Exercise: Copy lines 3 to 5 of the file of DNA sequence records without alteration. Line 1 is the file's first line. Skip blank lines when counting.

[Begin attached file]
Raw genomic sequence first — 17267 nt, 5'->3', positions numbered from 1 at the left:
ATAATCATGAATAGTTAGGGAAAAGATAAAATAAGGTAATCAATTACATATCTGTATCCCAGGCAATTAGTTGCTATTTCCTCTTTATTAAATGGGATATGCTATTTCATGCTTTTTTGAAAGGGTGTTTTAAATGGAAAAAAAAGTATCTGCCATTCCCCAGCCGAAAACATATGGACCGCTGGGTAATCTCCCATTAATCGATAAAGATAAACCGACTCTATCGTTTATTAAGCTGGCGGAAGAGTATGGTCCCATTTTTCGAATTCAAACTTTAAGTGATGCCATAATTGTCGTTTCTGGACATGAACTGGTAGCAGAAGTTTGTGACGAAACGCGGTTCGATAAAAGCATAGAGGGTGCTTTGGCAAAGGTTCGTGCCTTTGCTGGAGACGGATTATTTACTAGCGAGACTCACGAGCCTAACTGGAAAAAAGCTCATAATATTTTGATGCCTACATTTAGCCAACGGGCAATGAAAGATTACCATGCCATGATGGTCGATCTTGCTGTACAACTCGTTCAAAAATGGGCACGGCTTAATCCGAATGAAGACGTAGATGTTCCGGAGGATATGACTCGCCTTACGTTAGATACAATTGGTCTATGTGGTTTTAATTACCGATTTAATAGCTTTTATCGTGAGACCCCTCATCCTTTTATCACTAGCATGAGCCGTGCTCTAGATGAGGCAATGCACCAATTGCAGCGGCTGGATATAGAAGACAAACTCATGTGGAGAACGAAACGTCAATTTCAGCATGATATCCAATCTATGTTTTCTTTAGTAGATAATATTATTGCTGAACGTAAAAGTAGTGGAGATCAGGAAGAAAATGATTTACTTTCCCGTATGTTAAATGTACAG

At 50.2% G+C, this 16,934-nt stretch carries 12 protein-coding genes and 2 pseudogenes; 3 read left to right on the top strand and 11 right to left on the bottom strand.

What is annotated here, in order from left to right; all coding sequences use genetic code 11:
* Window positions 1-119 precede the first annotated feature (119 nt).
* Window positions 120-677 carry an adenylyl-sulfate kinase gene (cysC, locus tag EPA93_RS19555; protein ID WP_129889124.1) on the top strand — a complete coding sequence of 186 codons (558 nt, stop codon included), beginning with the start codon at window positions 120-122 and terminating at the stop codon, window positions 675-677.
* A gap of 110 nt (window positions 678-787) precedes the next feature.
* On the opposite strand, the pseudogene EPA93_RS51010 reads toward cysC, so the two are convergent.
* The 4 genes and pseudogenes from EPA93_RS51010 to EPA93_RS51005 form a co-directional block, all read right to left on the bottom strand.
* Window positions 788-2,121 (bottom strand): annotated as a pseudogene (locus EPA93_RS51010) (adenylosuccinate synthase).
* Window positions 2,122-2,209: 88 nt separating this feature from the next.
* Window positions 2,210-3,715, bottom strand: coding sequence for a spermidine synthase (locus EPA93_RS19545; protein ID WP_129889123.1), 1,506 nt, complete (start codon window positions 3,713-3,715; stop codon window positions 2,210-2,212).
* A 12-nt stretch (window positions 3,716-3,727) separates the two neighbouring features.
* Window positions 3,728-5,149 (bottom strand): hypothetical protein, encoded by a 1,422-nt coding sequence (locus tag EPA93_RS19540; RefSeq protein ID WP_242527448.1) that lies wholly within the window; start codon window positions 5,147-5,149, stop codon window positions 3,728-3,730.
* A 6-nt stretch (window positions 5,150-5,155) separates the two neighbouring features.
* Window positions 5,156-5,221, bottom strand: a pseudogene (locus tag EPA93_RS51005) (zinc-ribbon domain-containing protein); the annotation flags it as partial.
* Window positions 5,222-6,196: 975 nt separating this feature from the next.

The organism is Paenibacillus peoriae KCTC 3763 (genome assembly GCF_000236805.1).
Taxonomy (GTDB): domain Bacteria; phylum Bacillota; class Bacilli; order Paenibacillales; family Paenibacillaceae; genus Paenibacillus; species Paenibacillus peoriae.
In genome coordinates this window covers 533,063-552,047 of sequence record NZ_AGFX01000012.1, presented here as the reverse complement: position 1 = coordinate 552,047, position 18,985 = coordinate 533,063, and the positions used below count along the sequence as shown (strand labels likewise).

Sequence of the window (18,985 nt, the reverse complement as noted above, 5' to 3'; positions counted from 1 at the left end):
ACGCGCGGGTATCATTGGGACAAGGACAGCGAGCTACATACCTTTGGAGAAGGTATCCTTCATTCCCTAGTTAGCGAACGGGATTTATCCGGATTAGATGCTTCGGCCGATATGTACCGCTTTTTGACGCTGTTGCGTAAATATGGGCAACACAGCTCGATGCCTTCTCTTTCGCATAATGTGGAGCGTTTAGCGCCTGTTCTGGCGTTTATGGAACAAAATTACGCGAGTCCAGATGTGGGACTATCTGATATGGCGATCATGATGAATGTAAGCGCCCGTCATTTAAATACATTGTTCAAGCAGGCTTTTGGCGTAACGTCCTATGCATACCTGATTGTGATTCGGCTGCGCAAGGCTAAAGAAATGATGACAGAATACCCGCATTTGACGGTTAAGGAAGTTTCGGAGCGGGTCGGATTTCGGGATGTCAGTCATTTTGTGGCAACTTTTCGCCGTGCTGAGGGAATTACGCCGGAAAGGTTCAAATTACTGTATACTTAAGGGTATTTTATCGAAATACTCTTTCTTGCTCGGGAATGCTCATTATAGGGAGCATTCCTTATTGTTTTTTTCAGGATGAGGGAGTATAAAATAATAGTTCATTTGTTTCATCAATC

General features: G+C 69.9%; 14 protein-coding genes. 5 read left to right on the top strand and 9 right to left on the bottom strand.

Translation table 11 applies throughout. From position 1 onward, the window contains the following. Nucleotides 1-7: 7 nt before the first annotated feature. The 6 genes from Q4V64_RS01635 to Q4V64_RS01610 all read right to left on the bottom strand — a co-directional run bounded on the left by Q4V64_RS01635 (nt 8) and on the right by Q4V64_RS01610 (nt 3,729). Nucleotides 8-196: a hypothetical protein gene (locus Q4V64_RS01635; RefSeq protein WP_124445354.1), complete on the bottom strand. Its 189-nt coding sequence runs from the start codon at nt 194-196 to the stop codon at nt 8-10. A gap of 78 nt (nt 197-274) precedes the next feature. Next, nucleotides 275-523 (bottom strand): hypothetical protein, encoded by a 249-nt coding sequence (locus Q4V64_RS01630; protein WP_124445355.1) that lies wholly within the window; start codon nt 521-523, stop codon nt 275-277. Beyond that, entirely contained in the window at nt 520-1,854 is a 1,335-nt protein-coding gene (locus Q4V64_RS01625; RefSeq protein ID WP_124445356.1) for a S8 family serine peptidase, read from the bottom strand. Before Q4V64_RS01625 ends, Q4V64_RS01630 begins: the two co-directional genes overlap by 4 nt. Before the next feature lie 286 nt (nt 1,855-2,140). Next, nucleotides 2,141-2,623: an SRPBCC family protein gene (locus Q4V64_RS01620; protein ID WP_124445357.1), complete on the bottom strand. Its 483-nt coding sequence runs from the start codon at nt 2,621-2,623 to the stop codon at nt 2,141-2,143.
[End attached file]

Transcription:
At 50.2% G+C, this 16,934-nt stretch carries 12 protein-coding genes and 2 pseudogenes; 3 read left to right on the top strand and 11 right to left on the bottom strand.

What is annotated here, in order from left to right; all coding sequences use genetic code 11:
* Window positions 1-119 precede the first annotated feature (119 nt).